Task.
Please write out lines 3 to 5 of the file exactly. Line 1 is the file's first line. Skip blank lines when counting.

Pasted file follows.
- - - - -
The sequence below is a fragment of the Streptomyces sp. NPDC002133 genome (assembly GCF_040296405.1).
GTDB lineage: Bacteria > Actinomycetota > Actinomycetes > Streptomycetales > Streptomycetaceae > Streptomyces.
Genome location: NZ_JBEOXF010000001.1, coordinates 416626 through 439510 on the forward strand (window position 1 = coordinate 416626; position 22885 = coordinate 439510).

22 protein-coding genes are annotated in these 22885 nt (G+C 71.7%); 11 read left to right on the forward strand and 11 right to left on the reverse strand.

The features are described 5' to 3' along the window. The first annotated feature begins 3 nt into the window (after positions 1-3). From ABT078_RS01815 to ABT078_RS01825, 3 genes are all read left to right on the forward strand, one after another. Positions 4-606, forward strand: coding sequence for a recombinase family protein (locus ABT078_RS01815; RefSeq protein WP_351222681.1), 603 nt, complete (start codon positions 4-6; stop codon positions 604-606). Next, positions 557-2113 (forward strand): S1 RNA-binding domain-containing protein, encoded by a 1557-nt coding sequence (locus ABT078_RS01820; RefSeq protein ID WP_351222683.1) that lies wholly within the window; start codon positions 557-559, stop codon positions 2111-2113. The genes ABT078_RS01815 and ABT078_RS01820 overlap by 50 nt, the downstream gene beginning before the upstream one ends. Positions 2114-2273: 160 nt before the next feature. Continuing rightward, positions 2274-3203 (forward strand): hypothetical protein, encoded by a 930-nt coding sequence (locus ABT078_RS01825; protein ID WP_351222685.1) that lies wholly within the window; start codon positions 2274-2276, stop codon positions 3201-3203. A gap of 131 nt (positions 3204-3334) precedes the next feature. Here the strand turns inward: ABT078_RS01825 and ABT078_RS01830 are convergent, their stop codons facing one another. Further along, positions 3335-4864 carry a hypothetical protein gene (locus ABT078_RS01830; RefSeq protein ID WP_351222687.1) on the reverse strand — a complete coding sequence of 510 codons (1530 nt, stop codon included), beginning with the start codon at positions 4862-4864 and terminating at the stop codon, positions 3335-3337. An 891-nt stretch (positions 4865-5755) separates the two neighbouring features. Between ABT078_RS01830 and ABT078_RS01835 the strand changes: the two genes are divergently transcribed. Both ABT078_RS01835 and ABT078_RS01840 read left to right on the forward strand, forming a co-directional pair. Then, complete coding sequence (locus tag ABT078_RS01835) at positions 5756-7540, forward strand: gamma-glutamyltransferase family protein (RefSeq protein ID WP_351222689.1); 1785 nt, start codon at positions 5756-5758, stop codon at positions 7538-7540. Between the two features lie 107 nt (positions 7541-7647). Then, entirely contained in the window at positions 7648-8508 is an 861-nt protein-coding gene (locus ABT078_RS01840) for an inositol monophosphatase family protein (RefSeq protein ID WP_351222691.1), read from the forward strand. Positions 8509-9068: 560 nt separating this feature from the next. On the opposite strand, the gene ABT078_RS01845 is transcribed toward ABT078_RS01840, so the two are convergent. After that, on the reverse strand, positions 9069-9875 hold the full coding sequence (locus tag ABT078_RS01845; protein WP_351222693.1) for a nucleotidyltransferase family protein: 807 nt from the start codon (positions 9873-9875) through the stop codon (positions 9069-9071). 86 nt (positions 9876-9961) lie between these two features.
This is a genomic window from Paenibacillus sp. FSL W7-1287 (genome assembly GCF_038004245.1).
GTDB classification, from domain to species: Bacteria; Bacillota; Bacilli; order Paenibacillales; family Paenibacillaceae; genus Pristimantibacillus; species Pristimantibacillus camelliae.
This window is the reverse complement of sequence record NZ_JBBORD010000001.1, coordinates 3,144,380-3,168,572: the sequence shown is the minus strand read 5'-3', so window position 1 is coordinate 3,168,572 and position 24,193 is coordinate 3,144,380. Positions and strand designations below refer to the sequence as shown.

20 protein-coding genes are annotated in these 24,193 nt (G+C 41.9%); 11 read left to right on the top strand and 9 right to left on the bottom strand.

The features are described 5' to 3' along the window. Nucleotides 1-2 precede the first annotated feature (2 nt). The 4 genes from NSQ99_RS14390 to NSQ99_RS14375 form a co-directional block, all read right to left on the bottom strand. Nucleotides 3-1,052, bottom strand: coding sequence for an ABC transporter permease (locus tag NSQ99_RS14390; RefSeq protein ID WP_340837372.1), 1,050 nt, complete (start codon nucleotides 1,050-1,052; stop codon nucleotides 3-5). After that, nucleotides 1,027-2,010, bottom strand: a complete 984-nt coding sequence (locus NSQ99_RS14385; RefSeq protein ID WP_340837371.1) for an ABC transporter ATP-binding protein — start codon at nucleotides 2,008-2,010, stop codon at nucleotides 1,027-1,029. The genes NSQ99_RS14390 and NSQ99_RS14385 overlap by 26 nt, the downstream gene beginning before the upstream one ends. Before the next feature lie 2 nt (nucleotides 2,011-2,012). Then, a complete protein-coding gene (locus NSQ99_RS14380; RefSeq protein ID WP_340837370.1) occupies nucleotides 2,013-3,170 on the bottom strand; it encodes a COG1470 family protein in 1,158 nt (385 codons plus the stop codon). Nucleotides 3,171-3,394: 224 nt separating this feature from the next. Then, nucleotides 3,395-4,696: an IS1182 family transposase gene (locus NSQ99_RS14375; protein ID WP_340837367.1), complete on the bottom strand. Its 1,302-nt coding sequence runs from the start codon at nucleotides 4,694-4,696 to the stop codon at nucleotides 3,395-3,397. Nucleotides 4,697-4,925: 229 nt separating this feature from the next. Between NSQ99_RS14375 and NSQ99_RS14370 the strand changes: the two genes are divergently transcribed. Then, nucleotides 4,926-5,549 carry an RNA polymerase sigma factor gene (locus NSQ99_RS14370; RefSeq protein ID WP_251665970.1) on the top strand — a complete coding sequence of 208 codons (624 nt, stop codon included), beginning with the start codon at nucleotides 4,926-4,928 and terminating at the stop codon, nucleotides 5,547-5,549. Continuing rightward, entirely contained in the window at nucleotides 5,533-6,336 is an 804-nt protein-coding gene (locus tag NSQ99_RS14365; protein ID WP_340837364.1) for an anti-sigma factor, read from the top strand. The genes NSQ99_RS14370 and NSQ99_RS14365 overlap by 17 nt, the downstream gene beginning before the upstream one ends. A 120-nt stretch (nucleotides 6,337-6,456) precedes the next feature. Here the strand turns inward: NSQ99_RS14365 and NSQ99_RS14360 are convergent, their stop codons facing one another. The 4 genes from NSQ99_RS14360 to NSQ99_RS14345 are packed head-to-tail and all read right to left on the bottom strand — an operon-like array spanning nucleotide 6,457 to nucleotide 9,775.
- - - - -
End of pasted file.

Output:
Genome location: NZ_JBEOXF010000001.1, coordinates 416626 through 439510 on the forward strand (window position 1 = coordinate 416626; position 22885 = coordinate 439510).

22 protein-coding genes are annotated in these 22885 nt (G+C 71.7%); 11 read left to right on the forward strand and 11 right to left on the reverse strand.

The features are described 5' to 3' along the window. The first annotated feature begins 3 nt into the window (after positions 1-3). From ABT078_RS01815 to ABT078_RS01825, 3 genes are all read left to right on the forward strand, one after another. Positions 4-606, forward strand: coding sequence for a recombinase family protein (locus ABT078_RS01815; RefSeq protein WP_351222681.1), 603 nt, complete (start codon positions 4-6; stop codon positions 604-606). Next, positions 557-2113 (forward strand): S1 RNA-binding domain-containing protein, encoded by a 1557-nt coding sequence (locus ABT078_RS01820; RefSeq protein ID WP_351222683.1) that lies wholly within the window; start codon positions 557-559, stop codon positions 2111-2113. The genes ABT078_RS01815 and ABT078_RS01820 overlap by 50 nt, the downstream gene beginning before the upstream one ends. Positions 2114-2273: 160 nt before the next feature. Continuing rightward, positions 2274-3203 (forward strand): hypothetical protein, encoded by a 930-nt coding sequence (locus ABT078_RS01825; protein ID WP_351222685.1) that lies wholly within the window; start codon positions 2274-2276, stop codon positions 3201-3203. A gap of 131 nt (positions 3204-3334) precedes the next feature. Here the strand turns inward: ABT078_RS01825 and ABT078_RS01830 are convergent, their stop codons facing one another. Further along, positions 3335-4864 carry a hypothetical protein gene (locus ABT078_RS01830; RefSeq protein ID WP_351222687.1) on the reverse strand — a complete coding sequence of 510 codons (1530 nt, stop codon included), beginning with the start codon at positions 4862-4864 and terminating at the stop codon, positions 3335-3337. An 891-nt stretch (positions 4865-5755) separates the two neighbouring features. Between ABT078_RS01830 and ABT078_RS01835 the strand changes: the two genes are divergently transcribed. Both ABT078_RS01835 and ABT078_RS01840 read left to right on the forward strand, forming a co-directional pair. Then, complete coding sequence (locus tag ABT078_RS01835) at positions 5756-7540, forward strand: gamma-glutamyltransferase family protein (RefSeq protein ID WP_351222689.1); 1785 nt, start codon at positions 5756-5758, stop codon at positions 7538-7540. Between the two features lie 107 nt (positions 7541-7647). Then, entirely contained in the window at positions 7648-8508 is an 861-nt protein-coding gene (locus ABT078_RS01840) for an inositol monophosphatase family protein (RefSeq protein ID WP_351222691.1), read from the forward strand. Positions 8509-9068: 560 nt separating this feature from the next. On the opposite strand, the gene ABT078_RS01845 is transcribed toward ABT078_RS01840, so the two are convergent. After that, on the reverse strand, positions 9069-9875 hold the full coding sequence (locus tag ABT078_RS01845; protein WP_351222693.1) for a nucleotidyltransferase family protein: 807 nt from the start codon (positions 9873-9875) through the stop codon (positions 9069-9071). 86 nt (positions 9876-9961) lie between these two features.